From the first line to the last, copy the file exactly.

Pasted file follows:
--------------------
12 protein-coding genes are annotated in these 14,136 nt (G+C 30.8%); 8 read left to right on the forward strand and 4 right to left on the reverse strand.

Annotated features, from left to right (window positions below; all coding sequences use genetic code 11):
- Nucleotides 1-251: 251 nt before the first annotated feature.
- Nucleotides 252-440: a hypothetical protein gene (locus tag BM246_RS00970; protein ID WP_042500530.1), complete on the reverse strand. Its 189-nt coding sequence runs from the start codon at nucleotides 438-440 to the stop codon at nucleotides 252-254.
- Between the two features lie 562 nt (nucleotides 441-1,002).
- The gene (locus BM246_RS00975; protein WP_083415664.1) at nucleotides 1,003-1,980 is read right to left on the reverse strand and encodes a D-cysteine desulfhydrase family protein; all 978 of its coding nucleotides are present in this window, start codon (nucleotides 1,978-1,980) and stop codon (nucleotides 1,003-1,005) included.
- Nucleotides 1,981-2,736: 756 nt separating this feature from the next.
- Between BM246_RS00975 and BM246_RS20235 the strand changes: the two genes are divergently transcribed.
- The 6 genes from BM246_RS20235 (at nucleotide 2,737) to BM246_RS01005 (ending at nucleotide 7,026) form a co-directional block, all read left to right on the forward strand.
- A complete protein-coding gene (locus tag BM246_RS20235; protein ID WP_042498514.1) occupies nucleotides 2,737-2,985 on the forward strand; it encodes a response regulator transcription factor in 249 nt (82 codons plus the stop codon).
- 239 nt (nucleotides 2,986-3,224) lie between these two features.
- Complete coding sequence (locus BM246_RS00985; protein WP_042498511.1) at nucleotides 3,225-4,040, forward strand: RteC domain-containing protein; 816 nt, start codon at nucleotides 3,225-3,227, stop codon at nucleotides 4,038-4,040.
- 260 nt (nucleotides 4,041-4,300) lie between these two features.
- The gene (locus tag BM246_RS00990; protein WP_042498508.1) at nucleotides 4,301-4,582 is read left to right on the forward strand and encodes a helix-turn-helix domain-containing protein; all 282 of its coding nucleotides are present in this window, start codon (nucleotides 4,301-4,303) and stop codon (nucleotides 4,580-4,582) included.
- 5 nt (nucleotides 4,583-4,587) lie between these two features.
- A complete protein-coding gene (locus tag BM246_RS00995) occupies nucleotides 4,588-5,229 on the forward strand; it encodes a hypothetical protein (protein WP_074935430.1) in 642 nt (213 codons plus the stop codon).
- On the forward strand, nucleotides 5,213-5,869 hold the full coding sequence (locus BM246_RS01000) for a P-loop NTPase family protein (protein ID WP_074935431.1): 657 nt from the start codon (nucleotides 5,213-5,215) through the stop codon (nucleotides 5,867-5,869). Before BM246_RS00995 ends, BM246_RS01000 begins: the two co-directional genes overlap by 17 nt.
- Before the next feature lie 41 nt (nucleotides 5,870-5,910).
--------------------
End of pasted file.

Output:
12 protein-coding genes are annotated in these 14,136 nt (G+C 30.8%); 8 read left to right on the forward strand and 4 right to left on the reverse strand.

Annotated features, from left to right (window positions below; all coding sequences use genetic code 11):
- Nucleotides 1-251: 251 nt before the first annotated feature.
- Nucleotides 252-440: a hypothetical protein gene (locus tag BM246_RS00970; protein ID WP_042500530.1), complete on the reverse strand. Its 189-nt coding sequence runs from the start codon at nucleotides 438-440 to the stop codon at nucleotides 252-254.
- Between the two features lie 562 nt (nucleotides 441-1,002).
- The gene (locus BM246_RS00975; protein WP_083415664.1) at nucleotides 1,003-1,980 is read right to left on the reverse strand and encodes a D-cysteine desulfhydrase family protein; all 978 of its coding nucleotides are present in this window, start codon (nucleotides 1,978-1,980) and stop codon (nucleotides 1,003-1,005) included.
- Nucleotides 1,981-2,736: 756 nt separating this feature from the next.
- Between BM246_RS00975 and BM246_RS20235 the strand changes: the two genes are divergently transcribed.
- The 6 genes from BM246_RS20235 (at nucleotide 2,737) to BM246_RS01005 (ending at nucleotide 7,026) form a co-directional block, all read left to right on the forward strand.
- A complete protein-coding gene (locus tag BM246_RS20235; protein ID WP_042498514.1) occupies nucleotides 2,737-2,985 on the forward strand; it encodes a response regulator transcription factor in 249 nt (82 codons plus the stop codon).
- 239 nt (nucleotides 2,986-3,224) lie between these two features.
- Complete coding sequence (locus BM246_RS00985; protein WP_042498511.1) at nucleotides 3,225-4,040, forward strand: RteC domain-containing protein; 816 nt, start codon at nucleotides 3,225-3,227, stop codon at nucleotides 4,038-4,040.
- 260 nt (nucleotides 4,041-4,300) lie between these two features.
- The gene (locus tag BM246_RS00990; protein WP_042498508.1) at nucleotides 4,301-4,582 is read left to right on the forward strand and encodes a helix-turn-helix domain-containing protein; all 282 of its coding nucleotides are present in this window, start codon (nucleotides 4,301-4,303) and stop codon (nucleotides 4,580-4,582) included.
- 5 nt (nucleotides 4,583-4,587) lie between these two features.
- A complete protein-coding gene (locus tag BM246_RS00995) occupies nucleotides 4,588-5,229 on the forward strand; it encodes a hypothetical protein (protein WP_074935430.1) in 642 nt (213 codons plus the stop codon).
- On the forward strand, nucleotides 5,213-5,869 hold the full coding sequence (locus BM246_RS01000) for a P-loop NTPase family protein (protein ID WP_074935431.1): 657 nt from the start codon (nucleotides 5,213-5,215) through the stop codon (nucleotides 5,867-5,869). Before BM246_RS00995 ends, BM246_RS01000 begins: the two co-directional genes overlap by 17 nt.
- Before the next feature lie 41 nt (nucleotides 5,870-5,910).